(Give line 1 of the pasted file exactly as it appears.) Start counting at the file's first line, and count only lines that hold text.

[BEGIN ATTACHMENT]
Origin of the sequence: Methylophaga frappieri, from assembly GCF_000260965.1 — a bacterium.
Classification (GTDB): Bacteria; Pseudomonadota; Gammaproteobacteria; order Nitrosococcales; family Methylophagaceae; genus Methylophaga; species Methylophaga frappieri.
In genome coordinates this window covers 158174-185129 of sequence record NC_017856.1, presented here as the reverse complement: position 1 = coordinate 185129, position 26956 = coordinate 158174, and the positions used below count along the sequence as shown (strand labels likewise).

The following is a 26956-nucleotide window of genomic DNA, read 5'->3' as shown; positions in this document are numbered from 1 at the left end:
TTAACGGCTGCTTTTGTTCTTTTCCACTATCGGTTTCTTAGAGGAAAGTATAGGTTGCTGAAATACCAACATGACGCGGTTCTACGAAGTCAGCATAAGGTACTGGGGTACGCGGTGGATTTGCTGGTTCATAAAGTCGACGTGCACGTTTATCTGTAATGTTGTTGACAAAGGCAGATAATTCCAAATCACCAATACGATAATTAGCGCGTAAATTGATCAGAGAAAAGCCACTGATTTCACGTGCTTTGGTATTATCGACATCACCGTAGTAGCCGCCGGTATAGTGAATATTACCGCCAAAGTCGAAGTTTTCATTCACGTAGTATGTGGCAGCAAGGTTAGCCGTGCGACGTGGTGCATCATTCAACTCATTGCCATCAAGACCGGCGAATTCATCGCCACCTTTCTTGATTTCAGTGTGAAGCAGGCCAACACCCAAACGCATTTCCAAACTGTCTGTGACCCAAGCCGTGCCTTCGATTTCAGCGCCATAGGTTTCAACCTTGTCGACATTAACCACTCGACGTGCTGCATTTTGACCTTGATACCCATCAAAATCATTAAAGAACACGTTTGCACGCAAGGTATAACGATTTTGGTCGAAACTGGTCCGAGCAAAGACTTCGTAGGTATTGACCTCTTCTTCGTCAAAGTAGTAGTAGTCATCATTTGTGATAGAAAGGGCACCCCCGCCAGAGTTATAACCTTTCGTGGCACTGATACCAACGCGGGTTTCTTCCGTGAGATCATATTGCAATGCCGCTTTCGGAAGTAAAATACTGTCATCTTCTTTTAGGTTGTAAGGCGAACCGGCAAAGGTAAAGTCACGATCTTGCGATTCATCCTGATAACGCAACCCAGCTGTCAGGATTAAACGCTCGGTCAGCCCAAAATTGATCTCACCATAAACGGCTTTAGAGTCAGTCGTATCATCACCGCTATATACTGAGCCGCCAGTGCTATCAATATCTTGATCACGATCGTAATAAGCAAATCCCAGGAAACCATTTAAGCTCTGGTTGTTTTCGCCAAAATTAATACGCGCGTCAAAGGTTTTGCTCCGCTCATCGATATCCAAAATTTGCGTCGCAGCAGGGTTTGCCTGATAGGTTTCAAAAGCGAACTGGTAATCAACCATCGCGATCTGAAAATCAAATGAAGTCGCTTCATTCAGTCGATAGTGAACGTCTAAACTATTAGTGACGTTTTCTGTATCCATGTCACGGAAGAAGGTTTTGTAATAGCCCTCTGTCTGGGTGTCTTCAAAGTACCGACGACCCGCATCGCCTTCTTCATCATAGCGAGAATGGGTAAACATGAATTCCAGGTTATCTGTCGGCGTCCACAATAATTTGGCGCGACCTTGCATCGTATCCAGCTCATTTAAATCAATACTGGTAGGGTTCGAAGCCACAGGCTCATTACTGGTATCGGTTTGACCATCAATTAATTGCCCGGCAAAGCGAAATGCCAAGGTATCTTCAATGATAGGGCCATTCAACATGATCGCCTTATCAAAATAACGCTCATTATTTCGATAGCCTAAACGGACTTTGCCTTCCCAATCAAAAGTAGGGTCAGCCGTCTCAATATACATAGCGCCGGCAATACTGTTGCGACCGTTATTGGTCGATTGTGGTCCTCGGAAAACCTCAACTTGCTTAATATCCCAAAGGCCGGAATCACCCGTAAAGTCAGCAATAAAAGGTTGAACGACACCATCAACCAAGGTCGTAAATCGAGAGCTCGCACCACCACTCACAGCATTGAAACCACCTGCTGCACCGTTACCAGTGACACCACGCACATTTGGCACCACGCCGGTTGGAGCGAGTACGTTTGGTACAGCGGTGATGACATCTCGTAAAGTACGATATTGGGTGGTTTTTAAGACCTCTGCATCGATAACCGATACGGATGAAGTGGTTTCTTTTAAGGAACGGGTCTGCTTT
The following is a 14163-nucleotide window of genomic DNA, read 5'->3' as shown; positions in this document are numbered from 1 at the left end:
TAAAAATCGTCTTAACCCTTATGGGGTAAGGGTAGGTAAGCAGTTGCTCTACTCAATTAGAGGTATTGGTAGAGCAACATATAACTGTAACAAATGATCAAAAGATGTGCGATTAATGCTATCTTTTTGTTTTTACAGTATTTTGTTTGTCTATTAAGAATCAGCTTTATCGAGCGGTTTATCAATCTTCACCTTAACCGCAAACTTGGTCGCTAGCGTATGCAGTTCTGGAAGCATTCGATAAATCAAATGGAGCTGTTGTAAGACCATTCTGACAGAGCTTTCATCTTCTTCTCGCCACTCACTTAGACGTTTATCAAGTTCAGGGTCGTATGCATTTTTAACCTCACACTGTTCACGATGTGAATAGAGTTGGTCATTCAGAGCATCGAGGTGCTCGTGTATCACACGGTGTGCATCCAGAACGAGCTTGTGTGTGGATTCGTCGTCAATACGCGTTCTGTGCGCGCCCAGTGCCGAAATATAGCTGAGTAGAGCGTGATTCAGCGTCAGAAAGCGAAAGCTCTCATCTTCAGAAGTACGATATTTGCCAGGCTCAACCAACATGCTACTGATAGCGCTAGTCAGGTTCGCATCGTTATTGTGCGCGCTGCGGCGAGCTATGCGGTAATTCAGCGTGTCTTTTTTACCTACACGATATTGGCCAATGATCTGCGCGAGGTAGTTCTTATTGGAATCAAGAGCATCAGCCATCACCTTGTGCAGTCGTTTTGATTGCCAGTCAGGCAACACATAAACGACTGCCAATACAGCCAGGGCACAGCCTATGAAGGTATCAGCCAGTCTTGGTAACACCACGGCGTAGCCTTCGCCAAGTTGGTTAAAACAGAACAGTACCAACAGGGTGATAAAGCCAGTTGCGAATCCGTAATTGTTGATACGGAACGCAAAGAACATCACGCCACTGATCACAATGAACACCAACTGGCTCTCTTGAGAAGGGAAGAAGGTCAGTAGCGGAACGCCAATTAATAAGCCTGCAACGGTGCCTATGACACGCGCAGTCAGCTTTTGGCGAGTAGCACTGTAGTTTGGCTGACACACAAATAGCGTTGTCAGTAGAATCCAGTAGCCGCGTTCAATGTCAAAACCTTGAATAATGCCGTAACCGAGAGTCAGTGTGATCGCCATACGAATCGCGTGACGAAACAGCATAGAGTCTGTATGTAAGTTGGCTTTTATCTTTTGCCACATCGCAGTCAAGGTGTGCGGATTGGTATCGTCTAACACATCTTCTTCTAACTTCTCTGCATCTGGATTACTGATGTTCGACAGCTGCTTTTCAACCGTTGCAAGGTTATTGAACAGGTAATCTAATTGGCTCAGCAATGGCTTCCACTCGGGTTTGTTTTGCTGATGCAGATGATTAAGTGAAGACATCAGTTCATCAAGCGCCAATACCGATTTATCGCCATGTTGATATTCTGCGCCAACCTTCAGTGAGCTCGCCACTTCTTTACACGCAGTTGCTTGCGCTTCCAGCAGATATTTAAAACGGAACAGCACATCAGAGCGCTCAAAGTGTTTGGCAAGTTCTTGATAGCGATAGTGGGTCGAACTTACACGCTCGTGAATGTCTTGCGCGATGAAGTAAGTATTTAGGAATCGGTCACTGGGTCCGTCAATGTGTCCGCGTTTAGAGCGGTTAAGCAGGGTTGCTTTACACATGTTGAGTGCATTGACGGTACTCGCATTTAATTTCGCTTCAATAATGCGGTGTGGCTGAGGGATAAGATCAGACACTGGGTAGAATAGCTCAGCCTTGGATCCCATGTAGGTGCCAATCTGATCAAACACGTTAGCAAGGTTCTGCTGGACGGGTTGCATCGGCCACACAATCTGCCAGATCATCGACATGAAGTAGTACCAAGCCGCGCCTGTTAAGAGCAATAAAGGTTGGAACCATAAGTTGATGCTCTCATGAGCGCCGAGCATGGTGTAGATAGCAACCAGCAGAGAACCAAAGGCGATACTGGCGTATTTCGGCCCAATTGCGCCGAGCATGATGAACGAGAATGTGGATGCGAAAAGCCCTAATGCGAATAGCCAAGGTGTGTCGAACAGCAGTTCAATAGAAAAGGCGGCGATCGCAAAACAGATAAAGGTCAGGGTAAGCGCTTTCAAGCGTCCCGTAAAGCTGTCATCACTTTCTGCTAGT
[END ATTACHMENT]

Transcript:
Origin of the sequence: Methylophaga frappieri, from assembly GCF_000260965.1 — a bacterium.